An essentialist has the courage to admit their mistakes and uncommit - no matter the sunk costs. An essentialist asks: if I were not invested in this project, how much would I invest in it now? What else could I do with this time or money if I pulled the plug now? Be comfortable with cutting losses.

Ways to avoid commitment traps:

  • Beware of the endowment effect: A sense of ownership is a powerful thing. A tendency to under value things that aren't ours and to overvalue things because we already own them. (Daniel Kahneman). Items in your life that seem to become more valuable when you think of giving them away - books you haven't read, clothes you haven't worn. We have this bias when it comes to activities as well. When we feel we own an activity, it becomes harder to uncommit.
  • Pretend you don't own it yet (Tom Stafford) Don't ask how will I feel if I miss out on this opportunity, but rather if I did not have this opportunity, what would I sacrifice in order to obtain it. If I wasn't already involved in this project, how hard would I work to get on it.
  • Get over the fear of waste (Hal Arkes). We are trained to not appear wasteful. Instead admit failure to begin success. Only when we admit we have made a mistake in committing to something, can we make the mistake a part of our past. When we remain in denial, we continue to circle pointlessly.
  • Stop trying to force a fit. We often try too hard to be something we're not in our personal or professional lives. The solution: get a neutral second opinion. Someone who is not emotionally involved in the situation or unaffected by it can give us permission to stop forcing something that is clearly not working out.
  • Be aware of the status quo bias - the tendency to continue doing something simply because we have always done it. It's easy to not question commitments simply because they have already been established. One cure for this is an accounting principle - apply zero based budgeting. They use zero as the baseline. Every item in the budget must be justified from scratch. This takes more effort but it more efficiently allocates resources based on needs rather than history and encourages people to be clearer in their purpose. Instead of trying to budget your time because on existing commitments, assume that all bets are off. All previous commitments are gone. Start from scratch, asking which you would add today (projects, relationships etc). If it no longer fits, eliminate it altogether.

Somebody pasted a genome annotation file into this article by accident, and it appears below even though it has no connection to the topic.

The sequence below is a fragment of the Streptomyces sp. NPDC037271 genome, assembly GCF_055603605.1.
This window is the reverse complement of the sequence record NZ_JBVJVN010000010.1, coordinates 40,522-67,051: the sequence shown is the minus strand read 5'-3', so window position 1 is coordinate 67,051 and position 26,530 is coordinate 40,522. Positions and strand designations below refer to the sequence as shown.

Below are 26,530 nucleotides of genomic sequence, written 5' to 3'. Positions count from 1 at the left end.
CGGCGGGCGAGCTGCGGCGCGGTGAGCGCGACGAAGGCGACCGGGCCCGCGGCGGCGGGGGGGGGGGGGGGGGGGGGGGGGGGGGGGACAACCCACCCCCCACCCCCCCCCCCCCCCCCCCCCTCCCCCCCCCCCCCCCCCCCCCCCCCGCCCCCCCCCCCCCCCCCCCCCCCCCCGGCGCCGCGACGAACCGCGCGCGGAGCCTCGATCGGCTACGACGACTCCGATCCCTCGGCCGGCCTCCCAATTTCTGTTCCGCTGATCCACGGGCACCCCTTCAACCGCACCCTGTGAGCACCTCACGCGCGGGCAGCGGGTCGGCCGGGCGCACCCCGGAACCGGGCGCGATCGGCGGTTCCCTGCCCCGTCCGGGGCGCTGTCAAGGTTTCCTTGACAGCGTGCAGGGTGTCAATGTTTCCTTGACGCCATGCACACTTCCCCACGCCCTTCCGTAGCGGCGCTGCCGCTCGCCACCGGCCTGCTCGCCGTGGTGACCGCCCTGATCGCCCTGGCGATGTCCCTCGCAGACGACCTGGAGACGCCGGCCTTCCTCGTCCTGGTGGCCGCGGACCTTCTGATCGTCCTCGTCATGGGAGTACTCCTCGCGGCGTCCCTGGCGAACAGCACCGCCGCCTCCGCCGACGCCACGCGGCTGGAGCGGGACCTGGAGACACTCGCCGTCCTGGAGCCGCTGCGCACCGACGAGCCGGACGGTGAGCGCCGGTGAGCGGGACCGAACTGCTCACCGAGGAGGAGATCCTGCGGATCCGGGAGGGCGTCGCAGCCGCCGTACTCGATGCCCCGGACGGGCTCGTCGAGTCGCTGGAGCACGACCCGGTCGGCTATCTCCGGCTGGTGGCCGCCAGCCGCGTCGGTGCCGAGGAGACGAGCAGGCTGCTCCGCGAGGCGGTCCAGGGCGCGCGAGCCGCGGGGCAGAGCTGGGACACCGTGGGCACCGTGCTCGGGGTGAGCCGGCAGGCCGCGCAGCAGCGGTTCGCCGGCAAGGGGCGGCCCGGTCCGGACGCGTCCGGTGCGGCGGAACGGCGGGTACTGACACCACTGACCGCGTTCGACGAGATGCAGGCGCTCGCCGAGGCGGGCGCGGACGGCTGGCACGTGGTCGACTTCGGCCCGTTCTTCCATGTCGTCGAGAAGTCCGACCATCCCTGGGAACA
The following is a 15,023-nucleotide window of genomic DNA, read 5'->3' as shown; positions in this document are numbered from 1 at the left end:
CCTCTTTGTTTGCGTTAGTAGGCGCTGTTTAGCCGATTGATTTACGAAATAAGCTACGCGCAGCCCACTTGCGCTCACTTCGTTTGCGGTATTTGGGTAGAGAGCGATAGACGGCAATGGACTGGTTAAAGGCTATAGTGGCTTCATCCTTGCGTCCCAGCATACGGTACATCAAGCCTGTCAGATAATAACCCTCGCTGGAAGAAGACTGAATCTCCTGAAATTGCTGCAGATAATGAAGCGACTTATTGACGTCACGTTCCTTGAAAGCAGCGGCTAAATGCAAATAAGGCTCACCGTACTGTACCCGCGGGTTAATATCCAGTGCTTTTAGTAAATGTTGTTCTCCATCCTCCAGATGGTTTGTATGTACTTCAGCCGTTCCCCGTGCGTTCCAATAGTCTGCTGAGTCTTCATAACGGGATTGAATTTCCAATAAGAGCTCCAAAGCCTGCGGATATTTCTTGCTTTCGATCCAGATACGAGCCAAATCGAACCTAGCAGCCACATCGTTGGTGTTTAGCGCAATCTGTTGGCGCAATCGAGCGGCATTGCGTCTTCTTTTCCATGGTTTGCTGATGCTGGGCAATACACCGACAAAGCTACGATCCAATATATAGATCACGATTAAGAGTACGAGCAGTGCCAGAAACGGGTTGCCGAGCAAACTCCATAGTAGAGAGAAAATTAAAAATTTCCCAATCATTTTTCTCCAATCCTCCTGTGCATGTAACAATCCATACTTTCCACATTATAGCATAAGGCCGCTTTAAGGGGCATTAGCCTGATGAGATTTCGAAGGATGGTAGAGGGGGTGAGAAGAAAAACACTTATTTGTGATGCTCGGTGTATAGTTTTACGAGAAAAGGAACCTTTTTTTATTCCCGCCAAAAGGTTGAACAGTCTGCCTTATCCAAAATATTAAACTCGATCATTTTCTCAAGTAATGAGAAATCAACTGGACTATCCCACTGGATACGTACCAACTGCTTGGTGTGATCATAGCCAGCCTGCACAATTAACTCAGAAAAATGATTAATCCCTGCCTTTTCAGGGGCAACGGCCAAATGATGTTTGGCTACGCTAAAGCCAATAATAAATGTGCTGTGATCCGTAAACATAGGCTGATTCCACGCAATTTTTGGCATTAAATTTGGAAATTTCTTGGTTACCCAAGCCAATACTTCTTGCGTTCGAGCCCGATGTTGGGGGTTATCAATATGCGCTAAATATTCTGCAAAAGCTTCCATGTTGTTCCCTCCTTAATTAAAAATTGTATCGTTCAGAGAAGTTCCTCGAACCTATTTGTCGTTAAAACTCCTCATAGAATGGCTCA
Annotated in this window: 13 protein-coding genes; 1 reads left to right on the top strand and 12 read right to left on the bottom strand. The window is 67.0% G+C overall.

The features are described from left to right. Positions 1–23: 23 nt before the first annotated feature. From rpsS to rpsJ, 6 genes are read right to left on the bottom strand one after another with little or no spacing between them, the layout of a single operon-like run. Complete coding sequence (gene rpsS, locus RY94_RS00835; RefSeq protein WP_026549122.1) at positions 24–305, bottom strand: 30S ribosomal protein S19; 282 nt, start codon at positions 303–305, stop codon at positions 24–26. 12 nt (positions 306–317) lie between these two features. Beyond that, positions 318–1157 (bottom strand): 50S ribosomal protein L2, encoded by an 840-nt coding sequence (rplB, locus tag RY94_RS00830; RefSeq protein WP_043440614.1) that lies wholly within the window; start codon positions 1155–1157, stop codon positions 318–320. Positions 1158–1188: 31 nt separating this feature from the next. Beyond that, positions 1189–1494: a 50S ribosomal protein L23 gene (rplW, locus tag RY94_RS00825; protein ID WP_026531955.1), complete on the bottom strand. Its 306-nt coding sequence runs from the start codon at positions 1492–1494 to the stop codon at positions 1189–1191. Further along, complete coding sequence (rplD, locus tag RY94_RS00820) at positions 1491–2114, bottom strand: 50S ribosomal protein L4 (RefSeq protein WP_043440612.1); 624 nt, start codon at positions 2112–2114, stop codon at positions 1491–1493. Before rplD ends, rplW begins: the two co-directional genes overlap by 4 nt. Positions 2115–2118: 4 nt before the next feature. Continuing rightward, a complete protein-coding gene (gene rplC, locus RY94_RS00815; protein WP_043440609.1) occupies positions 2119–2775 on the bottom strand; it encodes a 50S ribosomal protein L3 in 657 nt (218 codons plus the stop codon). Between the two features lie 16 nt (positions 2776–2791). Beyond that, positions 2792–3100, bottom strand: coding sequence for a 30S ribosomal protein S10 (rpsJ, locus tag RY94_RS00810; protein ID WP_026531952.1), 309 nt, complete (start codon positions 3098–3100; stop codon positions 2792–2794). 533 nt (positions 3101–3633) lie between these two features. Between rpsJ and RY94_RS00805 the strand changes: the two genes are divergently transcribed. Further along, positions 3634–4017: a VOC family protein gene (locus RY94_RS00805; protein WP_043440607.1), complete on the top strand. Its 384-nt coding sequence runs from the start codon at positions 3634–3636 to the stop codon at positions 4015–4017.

• Stop making casual commitments: commitments taken on through off-hand comments or casual conversation. From now on, pause before you speak. Pausing for just 5 seconds, can greatly reduce your possibility of making commitments that you will regret. Ask yourself 'is this essential'? If you've already made a casual commitment, find a way out. Simply apologise.
  • Get over the fear of missing out. One of the reasons we don't say no is the fear of missing out on something great. To fight this, run a reverse pilot. (Daniel Shapero) Test whether removing an initiative or activity will have any negative consequences. Stop doing it and see what the responses are. In our social lives, we can quietly remove or scale back activities to assess whether it is really making a difference.